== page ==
Khawaja Asif’s disqualification has no systemic implications.
And we’re off to the races. Big, controversial budget done; another disqualification and maybe a few more to come; possibly a jail sentence soon to be delivered; but it’s pretty much a clear run from here.
Election season is nearly upon us.
But first the noise from this week. From the way they howled and hollered, you’d think the Opposition was desperate to get its hand on the Budget. To come up with a plan, to put the country back on track. Of course, it’s nothing of the sort.
Whoever’s in charge post-September will have an unpleasant, unenviable task: trying to protect growth while slowing the national haemorrhaging of dollars and putting the brakes on a fiscal deficit zooming along.
But the Opposition knows what it’s doing. It was doing its best to make the budget controversial — and blunt the edge the N-League has sought in the election.
There’s no way in hell any party is ever going to give up the opportunity to distribute freebies ahead of an election. So that’s all it was — the usual suspects fighting over the usual non-solutions to some very epic problems.
And the judges. Oh, the judges.
A clever bit of theatre wrapped in a tale of high morality. If only the politicians would settle their problems among themselves and not drag the courts into everything. Khawaja Asif’s disqualification has no systemic implications. While lawyers will do what lawyers do and argue distinctions between what’s come before and what’s been done to Asif, his disqualification has only seemingly confirmed the emerging rule: have an iqama, failed to disclose something trivial, belong to the PML(N) — out you go.
The disqualification test laid out by the Supreme Court is new — and manifestly controversial. Why not flesh out that controversy in legal language and present an opportunity to the SC to re-clarify?
Nothing was going to change at this stage — whoever won, the other was guaranteed to appeal to the SC. It is there that Khawaja Asif’s fate will ultimately be decided. Instead, we were only reminded that the courts are helpless in the face of politicians never learning and never sorting out their issues. It will be one helluva election.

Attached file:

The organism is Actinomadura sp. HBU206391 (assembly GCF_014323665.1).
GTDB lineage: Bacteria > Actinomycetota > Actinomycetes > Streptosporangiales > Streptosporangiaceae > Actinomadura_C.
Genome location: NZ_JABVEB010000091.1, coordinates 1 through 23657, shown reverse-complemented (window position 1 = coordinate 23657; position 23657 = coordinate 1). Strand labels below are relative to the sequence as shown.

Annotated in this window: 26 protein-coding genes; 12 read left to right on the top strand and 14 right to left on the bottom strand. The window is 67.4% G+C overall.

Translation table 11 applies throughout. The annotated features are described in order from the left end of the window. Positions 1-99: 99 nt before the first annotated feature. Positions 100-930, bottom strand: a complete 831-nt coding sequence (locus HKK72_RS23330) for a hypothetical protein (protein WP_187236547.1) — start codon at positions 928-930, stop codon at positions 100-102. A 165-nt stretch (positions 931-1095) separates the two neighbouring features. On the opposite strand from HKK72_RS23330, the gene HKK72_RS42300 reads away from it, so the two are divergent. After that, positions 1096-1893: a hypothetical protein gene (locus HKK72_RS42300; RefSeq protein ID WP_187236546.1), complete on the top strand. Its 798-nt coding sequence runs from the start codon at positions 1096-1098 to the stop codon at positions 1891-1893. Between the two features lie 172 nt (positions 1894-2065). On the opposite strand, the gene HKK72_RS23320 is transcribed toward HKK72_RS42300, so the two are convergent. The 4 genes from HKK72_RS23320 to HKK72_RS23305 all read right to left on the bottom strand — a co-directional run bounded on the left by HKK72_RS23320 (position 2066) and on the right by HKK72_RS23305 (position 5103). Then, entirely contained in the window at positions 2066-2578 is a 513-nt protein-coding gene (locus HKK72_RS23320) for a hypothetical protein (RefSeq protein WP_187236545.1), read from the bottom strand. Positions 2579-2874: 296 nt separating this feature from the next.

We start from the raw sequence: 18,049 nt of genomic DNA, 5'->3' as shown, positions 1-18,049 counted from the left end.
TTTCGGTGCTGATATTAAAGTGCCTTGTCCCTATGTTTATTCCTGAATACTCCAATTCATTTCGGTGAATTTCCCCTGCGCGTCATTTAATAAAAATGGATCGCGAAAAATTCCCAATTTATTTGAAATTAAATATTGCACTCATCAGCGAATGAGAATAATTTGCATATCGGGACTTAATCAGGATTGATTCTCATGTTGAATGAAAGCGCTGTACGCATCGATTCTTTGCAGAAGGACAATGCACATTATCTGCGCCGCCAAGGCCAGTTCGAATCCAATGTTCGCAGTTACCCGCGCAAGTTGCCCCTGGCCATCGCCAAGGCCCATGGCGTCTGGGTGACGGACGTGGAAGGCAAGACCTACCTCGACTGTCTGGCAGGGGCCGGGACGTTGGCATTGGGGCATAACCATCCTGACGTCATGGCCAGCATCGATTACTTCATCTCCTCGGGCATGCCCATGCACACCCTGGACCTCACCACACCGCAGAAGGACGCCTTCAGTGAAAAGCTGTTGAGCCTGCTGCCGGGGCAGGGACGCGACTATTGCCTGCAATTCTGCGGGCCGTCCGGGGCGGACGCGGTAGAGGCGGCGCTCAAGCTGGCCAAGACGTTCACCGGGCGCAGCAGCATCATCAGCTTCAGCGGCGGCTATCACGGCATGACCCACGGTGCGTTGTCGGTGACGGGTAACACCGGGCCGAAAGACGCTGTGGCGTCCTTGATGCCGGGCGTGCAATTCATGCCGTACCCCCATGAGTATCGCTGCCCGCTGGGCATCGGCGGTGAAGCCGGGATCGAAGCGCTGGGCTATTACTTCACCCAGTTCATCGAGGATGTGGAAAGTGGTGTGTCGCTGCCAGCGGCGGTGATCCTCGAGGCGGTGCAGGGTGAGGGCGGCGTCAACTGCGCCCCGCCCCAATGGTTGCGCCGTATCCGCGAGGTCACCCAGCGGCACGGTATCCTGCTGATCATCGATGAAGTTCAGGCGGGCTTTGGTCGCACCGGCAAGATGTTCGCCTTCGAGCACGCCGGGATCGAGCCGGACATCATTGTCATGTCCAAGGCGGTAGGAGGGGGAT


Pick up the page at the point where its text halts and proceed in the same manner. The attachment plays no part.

So about that. A full term now seems certain, taking the caretaker government through June and July, with the election in July-end.
The campaign proper is usually short and intense, squeezed into the last six weeks before the election and the real intensity showing after candidates are finalised some three weeks before polling.
This year, it’ll be tighter still: the month of fasting followed by Eid means a mad dash for votes immediately after. Peak summer, too, affecting campaigns and the N-League’s prospects if load-shedding returns with a vengeance.
It will be a silly, chaotic season. Elections always are, but this one especially so for reasons obvious.
If a relatively unmolested process and open vote, the N-League will again be the largest party, though probably short of a majority. Fence-sitting and hedging for post-election scenarios will mean a significant rabble of Independents. PTI and PPP to finish with fairly similar numbers, though an increase on their 2013 showing.
At that point, it could get more interesting. A solid N-League electoral showing will boost Nawaz personally, but consecutive governments virtually in the grasp of the N-League would create an incentive to reduce his disruptive influence on the party.
Party versus man — the final chapter could be the most riveting yet.
But if the process is significantly manipulated and the PML(N) is cracked open, the PTI will rise to the largest party, though short of a majority. PML(N) will be reduced to current PTI-type numbers; the PPP will hold steady. And a clutch of Independents will be courted by all.
The Sanjrani model worked in the Senate, but it would be a coalition from hell in government. So perhaps PTI leading a coalition, including everyone else in Parliament, minus the PML(N) and with outside support from PPP.
Now, isn’t this silliness better than pondering budget woes and disqualification criteria?
It’s off to the races.
By arrangement with Dawn